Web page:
Move Out of Risk Assets Extended

March 23, 2018

Stocks slumped 974 points, or 4.5%, overnight in Japan. Equities in the Pacific Rim also lost 3.4% in China, 3.2% in South Korea, 2.8% in Hong Kong, 2.0% in Australia and Singapore, 1.7% in Taiwan, 1.2% in India, and 1.0% in New Zealand. The sell-off continued in Europe with drops thus far today of 1.6% in Germany, 1.5% in France, 1.1% in Spain, and 0.7% in the U.K., Greece and Switzerland.

Gold, which generally thrives on risk aversion, advanced 1.1% overnight. Oil firmed 0.4%, but copper slipped slightly.

The 10-year JGB yield dropped two basis points and at a mere 0.01% is closely aligned with the Bank of Japan’s target of “around zero percent.” The 10-year British gilt yield also has dipped two basis points, but the 10-year German bund yield, which had fallen 7 bps yesterday, remains steady at 0.52%.

Compared to bonds and stocks, foreign exchange movements have been muted. The main theme continues to be yen strength. Japan’s currency rose past the 105 per dollar level and shows a net overnight advance of 0.4% against the U.S. currency. The dollar also fell 0.2% against the kiwi, yuan, and Swiss franc and by 0.1% relative to the euro and Australian dollar. The U.S. dollar firmed 0.2% against the peso and 0.1% vis-a-vis the loonie and sterling.

The People’s Bank of China yesterday engineered the first short-term interest rate hike of 2018, albeit just a 5-basis point increase in its one-week reverse repo to 2.55%. The move was the first change under a new governor, Yi Gang, and was a typical response to this week’s change in the federal funds rate.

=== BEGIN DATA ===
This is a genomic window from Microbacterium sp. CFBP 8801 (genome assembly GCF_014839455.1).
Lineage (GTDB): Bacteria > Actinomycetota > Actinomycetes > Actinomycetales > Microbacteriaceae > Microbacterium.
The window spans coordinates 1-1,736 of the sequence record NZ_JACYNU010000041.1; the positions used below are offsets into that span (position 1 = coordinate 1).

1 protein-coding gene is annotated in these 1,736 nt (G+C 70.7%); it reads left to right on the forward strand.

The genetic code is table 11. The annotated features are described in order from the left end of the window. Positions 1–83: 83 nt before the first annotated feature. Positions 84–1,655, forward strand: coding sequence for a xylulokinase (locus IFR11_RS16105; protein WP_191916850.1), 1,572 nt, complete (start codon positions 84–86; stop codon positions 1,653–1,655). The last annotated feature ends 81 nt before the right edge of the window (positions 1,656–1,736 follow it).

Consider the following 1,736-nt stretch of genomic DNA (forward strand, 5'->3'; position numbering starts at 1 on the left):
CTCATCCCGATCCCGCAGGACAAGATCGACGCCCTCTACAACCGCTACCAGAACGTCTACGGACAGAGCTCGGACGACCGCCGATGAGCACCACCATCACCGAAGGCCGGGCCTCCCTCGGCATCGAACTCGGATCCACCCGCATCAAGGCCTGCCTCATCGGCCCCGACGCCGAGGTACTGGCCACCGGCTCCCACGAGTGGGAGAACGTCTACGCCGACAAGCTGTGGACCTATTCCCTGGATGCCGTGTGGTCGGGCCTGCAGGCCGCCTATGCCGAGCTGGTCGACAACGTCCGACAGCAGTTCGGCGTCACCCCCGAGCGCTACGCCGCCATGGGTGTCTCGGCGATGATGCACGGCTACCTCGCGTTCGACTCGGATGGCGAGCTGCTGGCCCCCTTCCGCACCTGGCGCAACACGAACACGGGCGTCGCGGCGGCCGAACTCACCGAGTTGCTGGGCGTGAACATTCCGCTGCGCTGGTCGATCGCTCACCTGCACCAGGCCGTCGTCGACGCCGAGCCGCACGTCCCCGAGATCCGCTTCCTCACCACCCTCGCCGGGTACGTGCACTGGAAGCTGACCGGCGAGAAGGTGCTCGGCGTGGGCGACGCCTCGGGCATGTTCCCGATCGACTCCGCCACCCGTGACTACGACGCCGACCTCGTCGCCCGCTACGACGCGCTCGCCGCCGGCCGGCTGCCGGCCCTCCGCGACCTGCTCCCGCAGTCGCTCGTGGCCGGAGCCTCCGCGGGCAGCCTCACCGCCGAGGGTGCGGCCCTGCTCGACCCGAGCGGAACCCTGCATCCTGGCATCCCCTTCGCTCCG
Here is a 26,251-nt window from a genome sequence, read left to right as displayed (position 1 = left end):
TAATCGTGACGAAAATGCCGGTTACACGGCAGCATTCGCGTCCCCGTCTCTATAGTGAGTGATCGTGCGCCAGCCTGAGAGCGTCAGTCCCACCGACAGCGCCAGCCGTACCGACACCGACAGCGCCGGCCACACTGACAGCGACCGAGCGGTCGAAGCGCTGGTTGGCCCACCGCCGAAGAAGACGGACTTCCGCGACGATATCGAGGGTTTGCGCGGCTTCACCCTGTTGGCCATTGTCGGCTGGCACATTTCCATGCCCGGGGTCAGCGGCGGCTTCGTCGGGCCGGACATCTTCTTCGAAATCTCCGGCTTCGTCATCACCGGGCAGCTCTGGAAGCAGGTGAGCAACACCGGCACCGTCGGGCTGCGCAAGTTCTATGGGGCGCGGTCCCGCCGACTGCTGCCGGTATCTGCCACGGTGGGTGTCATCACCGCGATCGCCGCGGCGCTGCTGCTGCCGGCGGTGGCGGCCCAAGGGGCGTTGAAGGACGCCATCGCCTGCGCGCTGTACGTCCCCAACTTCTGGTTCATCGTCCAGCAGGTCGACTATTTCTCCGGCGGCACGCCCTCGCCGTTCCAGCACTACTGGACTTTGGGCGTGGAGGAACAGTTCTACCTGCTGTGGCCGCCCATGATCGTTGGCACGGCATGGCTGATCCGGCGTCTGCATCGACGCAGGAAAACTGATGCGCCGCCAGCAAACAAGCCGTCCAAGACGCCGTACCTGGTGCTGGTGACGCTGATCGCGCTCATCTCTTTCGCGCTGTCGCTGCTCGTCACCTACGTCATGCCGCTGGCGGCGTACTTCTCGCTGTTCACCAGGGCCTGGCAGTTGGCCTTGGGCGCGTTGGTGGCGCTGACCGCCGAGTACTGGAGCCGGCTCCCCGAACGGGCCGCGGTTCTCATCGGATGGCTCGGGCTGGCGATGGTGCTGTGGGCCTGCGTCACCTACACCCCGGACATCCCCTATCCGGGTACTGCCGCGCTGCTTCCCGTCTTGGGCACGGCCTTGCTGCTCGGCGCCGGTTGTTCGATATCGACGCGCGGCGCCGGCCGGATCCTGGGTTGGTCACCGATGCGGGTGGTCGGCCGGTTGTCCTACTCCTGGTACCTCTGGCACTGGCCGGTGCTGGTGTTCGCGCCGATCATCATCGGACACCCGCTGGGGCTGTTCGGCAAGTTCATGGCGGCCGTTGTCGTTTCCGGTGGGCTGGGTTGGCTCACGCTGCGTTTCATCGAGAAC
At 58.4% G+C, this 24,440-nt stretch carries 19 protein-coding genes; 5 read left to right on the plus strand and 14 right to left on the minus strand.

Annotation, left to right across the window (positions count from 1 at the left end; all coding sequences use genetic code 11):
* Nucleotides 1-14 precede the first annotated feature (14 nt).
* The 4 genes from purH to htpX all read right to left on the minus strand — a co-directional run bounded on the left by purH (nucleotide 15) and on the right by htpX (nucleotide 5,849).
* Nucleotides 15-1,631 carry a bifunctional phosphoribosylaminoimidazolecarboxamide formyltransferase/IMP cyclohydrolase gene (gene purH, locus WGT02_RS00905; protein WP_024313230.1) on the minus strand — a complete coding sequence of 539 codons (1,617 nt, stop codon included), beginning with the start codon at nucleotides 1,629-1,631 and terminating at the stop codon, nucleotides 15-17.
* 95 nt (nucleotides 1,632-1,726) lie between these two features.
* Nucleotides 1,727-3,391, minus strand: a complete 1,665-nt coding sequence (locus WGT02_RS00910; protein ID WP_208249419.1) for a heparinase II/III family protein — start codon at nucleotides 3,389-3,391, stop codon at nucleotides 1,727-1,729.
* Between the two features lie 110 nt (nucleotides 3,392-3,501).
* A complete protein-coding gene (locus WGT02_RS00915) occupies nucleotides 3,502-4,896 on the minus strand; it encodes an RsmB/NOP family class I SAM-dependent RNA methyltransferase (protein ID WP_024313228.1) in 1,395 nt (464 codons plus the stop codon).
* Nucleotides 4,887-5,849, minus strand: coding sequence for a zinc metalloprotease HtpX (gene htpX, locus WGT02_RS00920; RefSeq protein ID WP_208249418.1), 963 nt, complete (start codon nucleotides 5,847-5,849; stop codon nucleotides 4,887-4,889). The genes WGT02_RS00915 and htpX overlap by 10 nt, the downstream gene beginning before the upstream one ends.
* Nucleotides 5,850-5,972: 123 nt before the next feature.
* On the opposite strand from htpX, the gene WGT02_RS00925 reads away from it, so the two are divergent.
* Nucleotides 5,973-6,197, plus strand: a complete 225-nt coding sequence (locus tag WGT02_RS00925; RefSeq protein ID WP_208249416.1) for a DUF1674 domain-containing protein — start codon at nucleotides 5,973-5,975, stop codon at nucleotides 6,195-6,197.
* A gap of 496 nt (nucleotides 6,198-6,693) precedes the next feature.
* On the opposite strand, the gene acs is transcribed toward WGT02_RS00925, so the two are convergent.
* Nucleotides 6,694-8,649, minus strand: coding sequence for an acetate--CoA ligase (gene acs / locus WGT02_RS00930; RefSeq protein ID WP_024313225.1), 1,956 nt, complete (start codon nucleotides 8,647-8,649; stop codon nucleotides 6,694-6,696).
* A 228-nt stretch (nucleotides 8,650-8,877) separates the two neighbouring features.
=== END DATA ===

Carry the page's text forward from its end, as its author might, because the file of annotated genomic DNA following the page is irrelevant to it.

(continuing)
Today, the Bank of Russia’s one-week repo was cut by another 25 basis points. The reduction follows recent decreases of 50 basis points each last September and December and 25-bp cuts in October and February. Russian inflation is at a record low and running at only about half the central bank’s medium term target. More cuts in the central bank interest rate are expected.

Japanese total CPI inflation rose 0.1 percentage point in February to 1.5%, most since March 2015. Core CPI, which omits fresh food costs, also edged up a tenth of a percentage point to 1.0%, while the CPI index that excludes energy as well as perishable food, was at 0.5%, most since July 2016. All three indices posted seasonally adjusted February-on-January upticks of 0.1%. The energy component intensified, climbing 0.9% on month and 7.0% on year.

European Union leaders continue to summit in Brussels. Priorities include how to respond in a unified way to the U.S. import tariffs and the Brexit talks, whose timetable is fast approaching the 2-year limit’s midpoint.

Singapore CPI inflation accelerated in February to all of 0.5%. Core CPI of 1.7% was at a 3-year high.

Spanish producer prices rose 1.3% on year in February. In the same interval, Danish retail sales climbed 1.7%.

Unemployment figures were released by Norway (2.5% in March), Turkey (10.9% in January) and Poland (6.8% in February).

Still to come: U.S. new home sales and durable goods orders as well as Canadian retail sales and consumer prices. The Atlanta Fed President Bostic and the Minneapolis Fed President Kashkari will be speaking publicly today.

Copyright 2018, Larry Greenberg. All rights reserved. No secondary distribution without express permission.

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